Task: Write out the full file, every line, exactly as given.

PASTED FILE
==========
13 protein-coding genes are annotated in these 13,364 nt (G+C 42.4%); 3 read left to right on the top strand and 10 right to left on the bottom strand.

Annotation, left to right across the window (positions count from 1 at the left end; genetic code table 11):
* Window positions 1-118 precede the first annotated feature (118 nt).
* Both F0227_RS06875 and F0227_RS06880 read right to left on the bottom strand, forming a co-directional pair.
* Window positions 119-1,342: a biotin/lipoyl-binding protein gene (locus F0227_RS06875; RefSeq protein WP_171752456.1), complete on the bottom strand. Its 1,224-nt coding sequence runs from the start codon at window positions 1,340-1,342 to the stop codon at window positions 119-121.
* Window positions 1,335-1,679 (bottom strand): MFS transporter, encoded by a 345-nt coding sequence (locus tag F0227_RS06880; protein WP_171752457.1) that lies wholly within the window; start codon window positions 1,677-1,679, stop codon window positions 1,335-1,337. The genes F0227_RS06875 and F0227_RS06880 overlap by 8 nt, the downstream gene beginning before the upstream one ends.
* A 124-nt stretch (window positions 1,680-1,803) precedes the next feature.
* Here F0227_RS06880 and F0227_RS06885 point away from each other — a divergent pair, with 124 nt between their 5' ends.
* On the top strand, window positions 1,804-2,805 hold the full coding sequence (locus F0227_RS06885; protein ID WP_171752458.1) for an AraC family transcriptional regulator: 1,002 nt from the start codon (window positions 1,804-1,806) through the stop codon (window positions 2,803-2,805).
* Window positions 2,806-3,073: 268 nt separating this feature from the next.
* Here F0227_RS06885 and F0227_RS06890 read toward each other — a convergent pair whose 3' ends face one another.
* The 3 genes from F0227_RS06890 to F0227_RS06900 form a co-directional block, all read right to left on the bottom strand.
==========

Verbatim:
13 protein-coding genes are annotated in these 13,364 nt (G+C 42.4%); 3 read left to right on the top strand and 10 right to left on the bottom strand.

Annotation, left to right across the window (positions count from 1 at the left end; genetic code table 11):
* Window positions 1-118 precede the first annotated feature (118 nt).
* Both F0227_RS06875 and F0227_RS06880 read right to left on the bottom strand, forming a co-directional pair.
* Window positions 119-1,342: a biotin/lipoyl-binding protein gene (locus F0227_RS06875; RefSeq protein WP_171752456.1), complete on the bottom strand. Its 1,224-nt coding sequence runs from the start codon at window positions 1,340-1,342 to the stop codon at window positions 119-121.
* Window positions 1,335-1,679 (bottom strand): MFS transporter, encoded by a 345-nt coding sequence (locus tag F0227_RS06880; protein WP_171752457.1) that lies wholly within the window; start codon window positions 1,677-1,679, stop codon window positions 1,335-1,337. The genes F0227_RS06875 and F0227_RS06880 overlap by 8 nt, the downstream gene beginning before the upstream one ends.
* A 124-nt stretch (window positions 1,680-1,803) precedes the next feature.
* Here F0227_RS06880 and F0227_RS06885 point away from each other — a divergent pair, with 124 nt between their 5' ends.
* On the top strand, window positions 1,804-2,805 hold the full coding sequence (locus F0227_RS06885; protein ID WP_171752458.1) for an AraC family transcriptional regulator: 1,002 nt from the start codon (window positions 1,804-1,806) through the stop codon (window positions 2,803-2,805).
* Window positions 2,806-3,073: 268 nt separating this feature from the next.
* Here F0227_RS06885 and F0227_RS06890 read toward each other — a convergent pair whose 3' ends face one another.
* The 3 genes from F0227_RS06890 to F0227_RS06900 form a co-directional block, all read right to left on the bottom strand.